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Starting Nine: Surprise After Surprise

There have been plenty of factors for Houston's fast start; some of which we never saw coming.

Troy Taormina-USA TODAY Sports

Let's make one thing clear: Nobody saw this coming. If you said Houston would be 18-7 and riding a 10-game winning streak through 25 games, then you're a liar. However, some were on the right track about the Astros surprising the baseball world. Nobody could have predicted for it to be this good, though.

Inside the surprise that is Houston's American League-best record there have been plenty of other performances that were difficult to predict. Luckily for the Astros, almost all of these things have been positives because, well, most baseball fans would have predicted 7-18 before 18-7 for Houston's first 25 games.

The Crawfish Boxes staff gave their takes this weekend on the subject as Houston completed their four-game sweep of the Seattle Mariners. This week's question:

What has been the most surprising factor in Houston's surprising start?

David Spradley

If I had to pick one player it would be Jake Marisnick. We were all hoping for the best with his bat but I don't think anyone expected him to break out this much. Granted he will regress but he's really helped out the offense this month.

Speaking of offense the most surprising factor would be that despite the mediocre starts of Evan Gattis, Chris Carter, and George Springer this team finished the month with 103 runs scored, good for 9th place in the league. They even accomplished this as they led the league in K's and K%, so they've basically been doing it all on walks, steals, doubles and homers.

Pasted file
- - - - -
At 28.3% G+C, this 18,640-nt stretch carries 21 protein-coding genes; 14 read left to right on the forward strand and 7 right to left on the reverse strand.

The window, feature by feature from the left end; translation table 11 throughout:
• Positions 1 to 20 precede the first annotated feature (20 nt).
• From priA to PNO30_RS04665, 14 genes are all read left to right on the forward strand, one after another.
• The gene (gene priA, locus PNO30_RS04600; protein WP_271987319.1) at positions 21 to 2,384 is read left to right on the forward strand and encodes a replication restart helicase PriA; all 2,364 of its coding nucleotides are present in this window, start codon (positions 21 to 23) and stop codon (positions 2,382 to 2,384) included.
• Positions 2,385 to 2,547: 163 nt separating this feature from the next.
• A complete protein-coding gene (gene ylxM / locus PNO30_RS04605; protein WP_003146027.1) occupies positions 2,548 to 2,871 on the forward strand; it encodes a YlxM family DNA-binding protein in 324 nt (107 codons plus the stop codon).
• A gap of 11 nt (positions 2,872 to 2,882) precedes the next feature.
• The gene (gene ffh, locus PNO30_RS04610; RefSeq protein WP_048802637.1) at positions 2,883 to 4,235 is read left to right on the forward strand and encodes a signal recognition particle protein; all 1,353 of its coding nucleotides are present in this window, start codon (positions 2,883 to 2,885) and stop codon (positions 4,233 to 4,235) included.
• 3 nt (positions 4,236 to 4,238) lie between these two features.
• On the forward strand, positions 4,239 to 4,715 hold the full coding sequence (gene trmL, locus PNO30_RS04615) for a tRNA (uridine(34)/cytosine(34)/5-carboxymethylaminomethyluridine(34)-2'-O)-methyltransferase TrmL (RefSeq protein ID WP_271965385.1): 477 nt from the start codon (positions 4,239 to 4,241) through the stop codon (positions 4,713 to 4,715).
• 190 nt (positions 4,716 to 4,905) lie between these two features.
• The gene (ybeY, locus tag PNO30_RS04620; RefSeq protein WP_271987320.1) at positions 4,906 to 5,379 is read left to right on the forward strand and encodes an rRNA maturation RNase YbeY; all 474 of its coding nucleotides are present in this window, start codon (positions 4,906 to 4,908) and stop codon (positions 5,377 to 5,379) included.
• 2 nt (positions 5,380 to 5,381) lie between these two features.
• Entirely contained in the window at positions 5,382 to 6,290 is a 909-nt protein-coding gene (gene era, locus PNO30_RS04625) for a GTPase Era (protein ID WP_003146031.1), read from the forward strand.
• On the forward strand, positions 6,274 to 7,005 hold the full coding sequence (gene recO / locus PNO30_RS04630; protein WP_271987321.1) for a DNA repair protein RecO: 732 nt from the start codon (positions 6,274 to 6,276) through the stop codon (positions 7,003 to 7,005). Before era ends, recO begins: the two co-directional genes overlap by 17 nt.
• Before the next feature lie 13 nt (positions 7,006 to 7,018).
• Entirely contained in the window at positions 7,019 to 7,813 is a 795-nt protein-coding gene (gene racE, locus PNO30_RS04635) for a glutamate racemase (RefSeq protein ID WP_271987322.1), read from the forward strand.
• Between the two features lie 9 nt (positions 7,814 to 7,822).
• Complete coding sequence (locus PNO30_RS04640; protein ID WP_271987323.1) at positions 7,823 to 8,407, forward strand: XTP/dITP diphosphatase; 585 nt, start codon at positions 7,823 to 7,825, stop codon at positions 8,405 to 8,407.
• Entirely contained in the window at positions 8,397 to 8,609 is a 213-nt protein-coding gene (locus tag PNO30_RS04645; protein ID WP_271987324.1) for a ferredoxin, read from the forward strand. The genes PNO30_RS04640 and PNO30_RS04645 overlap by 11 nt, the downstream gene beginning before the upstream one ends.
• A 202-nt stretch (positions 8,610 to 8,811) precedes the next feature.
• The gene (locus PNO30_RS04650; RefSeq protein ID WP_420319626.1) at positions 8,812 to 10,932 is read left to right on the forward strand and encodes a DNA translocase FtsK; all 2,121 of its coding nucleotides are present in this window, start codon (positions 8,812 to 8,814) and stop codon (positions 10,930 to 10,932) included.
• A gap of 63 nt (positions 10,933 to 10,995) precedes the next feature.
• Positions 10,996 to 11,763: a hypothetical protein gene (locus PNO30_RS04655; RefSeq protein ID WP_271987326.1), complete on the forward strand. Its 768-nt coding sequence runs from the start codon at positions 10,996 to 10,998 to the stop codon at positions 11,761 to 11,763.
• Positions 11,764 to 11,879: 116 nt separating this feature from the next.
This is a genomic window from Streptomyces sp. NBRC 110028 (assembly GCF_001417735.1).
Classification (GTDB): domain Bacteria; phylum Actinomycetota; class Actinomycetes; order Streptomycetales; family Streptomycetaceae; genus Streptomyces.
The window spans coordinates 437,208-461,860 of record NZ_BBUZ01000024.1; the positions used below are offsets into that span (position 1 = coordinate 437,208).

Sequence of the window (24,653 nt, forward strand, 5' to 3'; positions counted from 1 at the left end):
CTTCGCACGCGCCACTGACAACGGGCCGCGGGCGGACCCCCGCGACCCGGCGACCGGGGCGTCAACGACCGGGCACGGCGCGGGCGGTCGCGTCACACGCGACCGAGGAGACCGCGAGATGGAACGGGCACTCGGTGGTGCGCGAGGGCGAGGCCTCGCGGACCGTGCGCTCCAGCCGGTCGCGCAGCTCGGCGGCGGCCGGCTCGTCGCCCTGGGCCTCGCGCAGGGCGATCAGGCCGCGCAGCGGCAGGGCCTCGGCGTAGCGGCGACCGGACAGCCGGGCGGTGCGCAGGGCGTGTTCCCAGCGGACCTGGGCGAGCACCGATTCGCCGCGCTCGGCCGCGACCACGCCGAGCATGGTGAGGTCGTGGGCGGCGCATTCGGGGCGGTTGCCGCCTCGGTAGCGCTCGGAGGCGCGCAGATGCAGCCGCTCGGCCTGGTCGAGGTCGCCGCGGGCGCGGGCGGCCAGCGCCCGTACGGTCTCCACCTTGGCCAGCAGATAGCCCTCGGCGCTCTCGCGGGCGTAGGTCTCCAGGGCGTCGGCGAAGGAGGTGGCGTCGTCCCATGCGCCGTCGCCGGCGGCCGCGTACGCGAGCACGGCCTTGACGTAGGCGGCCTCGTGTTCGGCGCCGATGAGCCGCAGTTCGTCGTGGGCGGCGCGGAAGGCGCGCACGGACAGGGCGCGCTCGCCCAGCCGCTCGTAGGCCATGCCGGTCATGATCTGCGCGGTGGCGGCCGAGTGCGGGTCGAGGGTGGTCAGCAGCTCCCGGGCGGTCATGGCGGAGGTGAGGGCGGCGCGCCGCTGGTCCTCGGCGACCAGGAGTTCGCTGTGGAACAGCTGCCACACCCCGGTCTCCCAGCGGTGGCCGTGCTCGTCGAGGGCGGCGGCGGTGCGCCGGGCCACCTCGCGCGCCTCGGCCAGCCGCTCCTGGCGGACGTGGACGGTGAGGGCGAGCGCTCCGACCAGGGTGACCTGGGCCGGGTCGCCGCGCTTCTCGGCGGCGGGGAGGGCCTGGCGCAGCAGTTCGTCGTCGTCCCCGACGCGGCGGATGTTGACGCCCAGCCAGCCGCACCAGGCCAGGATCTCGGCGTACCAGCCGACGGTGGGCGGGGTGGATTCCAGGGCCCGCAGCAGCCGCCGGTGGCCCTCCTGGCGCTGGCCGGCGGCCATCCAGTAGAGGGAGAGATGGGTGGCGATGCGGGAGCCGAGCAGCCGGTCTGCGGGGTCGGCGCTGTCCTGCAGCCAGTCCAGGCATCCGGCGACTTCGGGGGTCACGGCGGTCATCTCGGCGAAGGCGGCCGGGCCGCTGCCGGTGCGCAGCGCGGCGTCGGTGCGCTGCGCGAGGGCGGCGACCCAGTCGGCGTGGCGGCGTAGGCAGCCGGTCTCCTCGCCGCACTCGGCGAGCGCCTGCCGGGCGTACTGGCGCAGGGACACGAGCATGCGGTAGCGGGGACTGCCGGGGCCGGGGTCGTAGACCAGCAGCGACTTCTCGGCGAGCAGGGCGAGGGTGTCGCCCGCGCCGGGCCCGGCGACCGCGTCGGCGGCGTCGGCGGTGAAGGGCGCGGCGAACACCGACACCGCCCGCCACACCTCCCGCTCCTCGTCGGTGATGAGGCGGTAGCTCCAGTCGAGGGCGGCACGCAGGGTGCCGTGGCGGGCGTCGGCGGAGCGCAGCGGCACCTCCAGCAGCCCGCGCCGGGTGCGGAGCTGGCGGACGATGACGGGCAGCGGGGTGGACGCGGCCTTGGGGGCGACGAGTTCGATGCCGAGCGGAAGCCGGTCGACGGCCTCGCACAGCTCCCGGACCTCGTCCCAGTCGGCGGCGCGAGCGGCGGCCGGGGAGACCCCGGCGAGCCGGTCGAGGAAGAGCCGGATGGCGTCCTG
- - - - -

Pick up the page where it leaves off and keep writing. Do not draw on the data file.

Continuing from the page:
I'm not sure how bad Jed Lowrie's absence is going to hurt, but if they can keep up this pace offensively to go along with their pitching then they have a real shot at winning the division.

Irish Pete

I am most surprised that the Astros are having all of this success while the 1B and DH position have been worth -0.5 and -0.6 WAR, respectively (as of May 2). It's early in the season, so we have to look at WAR with a grain of salt (Jake Marisnick is on pace to rival Barry Bonds). However, two positions that you would expect to rake offensively on a good team have had wRC+ of 33 and 66. If you have have told me this in late March, I would have shook my head and wondered if .500 were even a possibility this month. Carter and Gattis won't be down all season. When they get it going, we may win all of the games.

Brian Stevenson